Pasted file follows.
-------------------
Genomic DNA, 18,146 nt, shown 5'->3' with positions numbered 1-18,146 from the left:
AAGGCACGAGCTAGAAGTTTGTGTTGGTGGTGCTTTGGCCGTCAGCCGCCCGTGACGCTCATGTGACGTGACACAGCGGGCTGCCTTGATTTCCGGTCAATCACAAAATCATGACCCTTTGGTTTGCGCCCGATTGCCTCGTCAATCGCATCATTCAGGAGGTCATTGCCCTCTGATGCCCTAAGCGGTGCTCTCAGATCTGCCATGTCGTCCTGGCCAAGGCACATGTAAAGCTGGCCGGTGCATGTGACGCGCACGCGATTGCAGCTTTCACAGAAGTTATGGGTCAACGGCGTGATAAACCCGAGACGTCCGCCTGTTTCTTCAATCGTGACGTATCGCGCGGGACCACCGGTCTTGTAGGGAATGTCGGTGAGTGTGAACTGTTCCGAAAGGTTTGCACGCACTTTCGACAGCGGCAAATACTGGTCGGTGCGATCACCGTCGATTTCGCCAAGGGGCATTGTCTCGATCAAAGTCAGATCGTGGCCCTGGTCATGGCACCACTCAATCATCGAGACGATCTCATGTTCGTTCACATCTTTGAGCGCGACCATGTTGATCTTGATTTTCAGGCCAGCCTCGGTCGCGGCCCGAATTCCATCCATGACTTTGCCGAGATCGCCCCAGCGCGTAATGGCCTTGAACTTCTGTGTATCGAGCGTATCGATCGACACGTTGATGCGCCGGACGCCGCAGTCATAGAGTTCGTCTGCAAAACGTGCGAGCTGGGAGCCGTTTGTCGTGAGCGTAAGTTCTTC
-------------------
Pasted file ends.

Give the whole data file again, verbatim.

Genomic DNA, 18,146 nt, shown 5'->3' with positions numbered 1-18,146 from the left:
AAGGCACGAGCTAGAAGTTTGTGTTGGTGGTGCTTTGGCCGTCAGCCGCCCGTGACGCTCATGTGACGTGACACAGCGGGCTGCCTTGATTTCCGGTCAATCACAAAATCATGACCCTTTGGTTTGCGCCCGATTGCCTCGTCAATCGCATCATTCAGGAGGTCATTGCCCTCTGATGCCCTAAGCGGTGCTCTCAGATCTGCCATGTCGTCCTGGCCAAGGCACATGTAAAGCTGGCCGGTGCATGTGACGCGCACGCGATTGCAGCTTTCACAGAAGTTATGGGTCAACGGCGTGATAAACCCGAGACGTCCGCCTGTTTCTTCAATCGTGACGTATCGCGCGGGACCACCGGTCTTGTAGGGAATGTCGGTGAGTGTGAACTGTTCCGAAAGGTTTGCACGCACTTTCGACAGCGGCAAATACTGGTCGGTGCGATCACCGTCGATTTCGCCAAGGGGCATTGTCTCGATCAAAGTCAGATCGTGGCCCTGGTCATGGCACCACTCAATCATCGAGACGATCTCATGTTCGTTCACATCTTTGAGCGCGACCATGTTGATCTTGATTTTCAGGCCAGCCTCGGTCGCGGCCCGAATTCCATCCATGACTTTGCCGAGATCGCCCCAGCGCGTAATGGCCTTGAACTTCTGTGTATCGAGCGTATCGATCGACACGTTGATGCGCCGGACGCCGCAGTCATAGAGTTCGTCTGCAAAACGTGCGAGCTGGGAGCCGTTTGTCGTGAGCGTAAGTTCTTC